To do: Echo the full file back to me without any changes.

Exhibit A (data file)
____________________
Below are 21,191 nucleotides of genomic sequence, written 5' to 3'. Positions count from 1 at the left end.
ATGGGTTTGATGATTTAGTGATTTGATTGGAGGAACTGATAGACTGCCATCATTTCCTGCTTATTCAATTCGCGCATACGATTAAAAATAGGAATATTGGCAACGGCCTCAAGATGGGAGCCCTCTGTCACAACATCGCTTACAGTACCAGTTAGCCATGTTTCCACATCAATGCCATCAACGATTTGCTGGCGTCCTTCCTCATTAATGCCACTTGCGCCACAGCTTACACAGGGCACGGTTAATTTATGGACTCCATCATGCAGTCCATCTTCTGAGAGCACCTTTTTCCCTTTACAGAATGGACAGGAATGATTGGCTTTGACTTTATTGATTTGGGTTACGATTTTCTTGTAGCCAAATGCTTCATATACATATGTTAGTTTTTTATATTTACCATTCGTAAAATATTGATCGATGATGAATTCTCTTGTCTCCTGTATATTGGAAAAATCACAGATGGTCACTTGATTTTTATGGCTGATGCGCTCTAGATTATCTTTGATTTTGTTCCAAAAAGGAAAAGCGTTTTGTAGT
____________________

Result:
Below are 21,191 nucleotides of genomic sequence, written 5' to 3'. Positions count from 1 at the left end.
ATGGGTTTGATGATTTAGTGATTTGATTGGAGGAACTGATAGACTGCCATCATTTCCTGCTTATTCAATTCGCGCATACGATTAAAAATAGGAATATTGGCAACGGCCTCAAGATGGGAGCCCTCTGTCACAACATCGCTTACAGTACCAGTTAGCCATGTTTCCACATCAATGCCATCAACGATTTGCTGGCGTCCTTCCTCATTAATGCCACTTGCGCCACAGCTTACACAGGGCACGGTTAATTTATGGACTCCATCATGCAGTCCATCTTCTGAGAGCACCTTTTTCCCTTTACAGAATGGACAGGAATGATTGGCTTTGACTTTATTGATTTGGGTTACGATTTTCTTGTAGCCAAATGCTTCATATACATATGTTAGTTTTTTATATTTACCATTCGTAAAATATTGATCGATGATGAATTCTCTTGTCTCCTGTATATTGGAAAAATCACAGATGGTCACTTGATTTTTATGGCTGATGCGCTCTAGATTATCTTTGATTTTGTTCCAAAAAGGAAAAGCGTTTTGTAGT